Hill: steel.com.

Gardner: steel.com is not going to save that kind of a company. I own both. I typically favor open situations, certainly. I've been mostly rewarded for having those kinds of companies. But if I feel like we're in a closed situation and that stock is doing really well, I'm not going to add to it because it feels cyclical, it feels like this company doesn't have -- this is a big word for us -- optionality. I know we've used it on Motley Fool Money in the past, but this is a word we probably never use enough. Just ask yourself, does the company that I'm investing in have more options than just what it's doing? And when you find those companies, those are the ones I like to add to. If I can't see that, I'm less likely to add to that winner.

Hill: I know you don't like to sell stocks, but I'm wondering if your approach to selling stocks has changed over the last 25 years.

Gardner: I would say that the biggest change is not much of a change, but the biggest change is that I almost don't ever sell at all now. In the past -- and this has been demonstrated through the investments that we put on our website when we opened on AOL in August of 1994. 25 years ago this month, The Motley Fool debuted at keyword Fool on AOL. From that day, right through to Motley Fool Stock Advisor, which now has a track record running 17 years, you'll see that we've tended to hold our stocks. But sometimes, we'd sell after a good three-year gain, or we'll often sell our losers. Those are the ones we sell. We hold onto our winners. I would say I'm only more that, to the nth degree now. The lazy bum in me really takes solace and enjoyment in not feeling like I have to make a lot of decisions. I've been so rewarded for being lazy.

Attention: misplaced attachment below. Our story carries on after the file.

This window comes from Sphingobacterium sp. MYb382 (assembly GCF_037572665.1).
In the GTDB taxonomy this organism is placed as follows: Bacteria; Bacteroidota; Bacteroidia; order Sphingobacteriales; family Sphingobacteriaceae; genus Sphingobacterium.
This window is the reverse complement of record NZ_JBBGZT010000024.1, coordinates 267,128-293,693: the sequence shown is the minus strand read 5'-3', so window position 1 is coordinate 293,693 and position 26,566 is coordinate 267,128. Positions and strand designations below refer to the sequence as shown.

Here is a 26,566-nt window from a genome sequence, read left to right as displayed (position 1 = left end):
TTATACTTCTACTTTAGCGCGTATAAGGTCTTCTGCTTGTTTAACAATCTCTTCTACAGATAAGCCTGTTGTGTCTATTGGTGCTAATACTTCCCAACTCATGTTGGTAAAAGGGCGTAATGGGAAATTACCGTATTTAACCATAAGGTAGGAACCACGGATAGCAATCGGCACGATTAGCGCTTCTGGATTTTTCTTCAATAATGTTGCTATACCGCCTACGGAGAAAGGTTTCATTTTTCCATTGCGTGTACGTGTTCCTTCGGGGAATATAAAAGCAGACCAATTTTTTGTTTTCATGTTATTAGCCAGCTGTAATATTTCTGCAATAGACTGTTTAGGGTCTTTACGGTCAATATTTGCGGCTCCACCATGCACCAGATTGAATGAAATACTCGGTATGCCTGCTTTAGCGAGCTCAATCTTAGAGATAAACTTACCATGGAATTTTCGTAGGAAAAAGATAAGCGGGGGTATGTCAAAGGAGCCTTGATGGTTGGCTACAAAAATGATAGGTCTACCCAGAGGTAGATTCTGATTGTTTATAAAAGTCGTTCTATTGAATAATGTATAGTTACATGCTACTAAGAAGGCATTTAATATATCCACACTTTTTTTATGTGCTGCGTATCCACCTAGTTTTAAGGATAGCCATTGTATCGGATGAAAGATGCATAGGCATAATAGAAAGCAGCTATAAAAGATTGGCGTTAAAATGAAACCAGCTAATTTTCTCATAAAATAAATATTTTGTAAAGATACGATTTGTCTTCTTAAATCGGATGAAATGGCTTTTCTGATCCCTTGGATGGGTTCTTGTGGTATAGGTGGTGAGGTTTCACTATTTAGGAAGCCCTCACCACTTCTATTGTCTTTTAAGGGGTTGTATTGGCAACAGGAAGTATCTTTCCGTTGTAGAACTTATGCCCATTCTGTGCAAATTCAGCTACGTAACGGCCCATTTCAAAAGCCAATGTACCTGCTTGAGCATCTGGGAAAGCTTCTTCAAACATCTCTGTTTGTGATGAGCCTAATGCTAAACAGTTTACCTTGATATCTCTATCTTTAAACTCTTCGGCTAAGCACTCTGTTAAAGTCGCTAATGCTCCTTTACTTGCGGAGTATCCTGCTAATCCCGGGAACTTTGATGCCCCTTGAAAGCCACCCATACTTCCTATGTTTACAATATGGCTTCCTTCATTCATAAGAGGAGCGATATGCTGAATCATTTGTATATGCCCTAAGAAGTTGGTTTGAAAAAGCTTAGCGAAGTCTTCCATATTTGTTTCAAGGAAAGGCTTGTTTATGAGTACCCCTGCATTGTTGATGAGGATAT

I'll give a quick example. On our Rule Breakers scorecard, I was just noticing the other day, I picked a company called Copart, which basically helps used cars get sold in America. It's a platform. It's a very interesting company. But lower key. Not a lot of people know Copart. I don't think we talk a lot about it on MarketFoolery each day of the week. Copart, CPRT. Picked it 10 years ago. Just double checking with my scorecard on Rule Breakers, it's a 10-bagger today. It's up 10X in 10 years. 

I have to admit, I don't spend a lot of time looking at Copart, even though I'm the overseer of the Rule Breakers scorecard. I personally was surprised by just how spectacularly Copart has done. And I was kind of asleep at the wheel, pun not intended here, for this company, which helps so much in the used car industry. This is a great example to me of what happens when you are less active than more active. You'll be pleasantly surprised far more if you sell less.

Hill: I'm glad you mentioned the launch. The 25th anniversary this month of The Motley Fool launching online. You and your brother start this newsletter --

Gardner: You were there, too, weren't you, Chris? I feel like you've been at The Fool almost forever. 

Hill: Soon thereafter. Although it was interesting for me, because I joined the company in '97. I was online. I was not an America Online subscriber. When I first got to the company, one of the adjustments for me was this ingrained sense of the importance of AOL, which I didn't quite get at the time, because, as I said, I was not an AOL subscriber.

Gardner: Understood.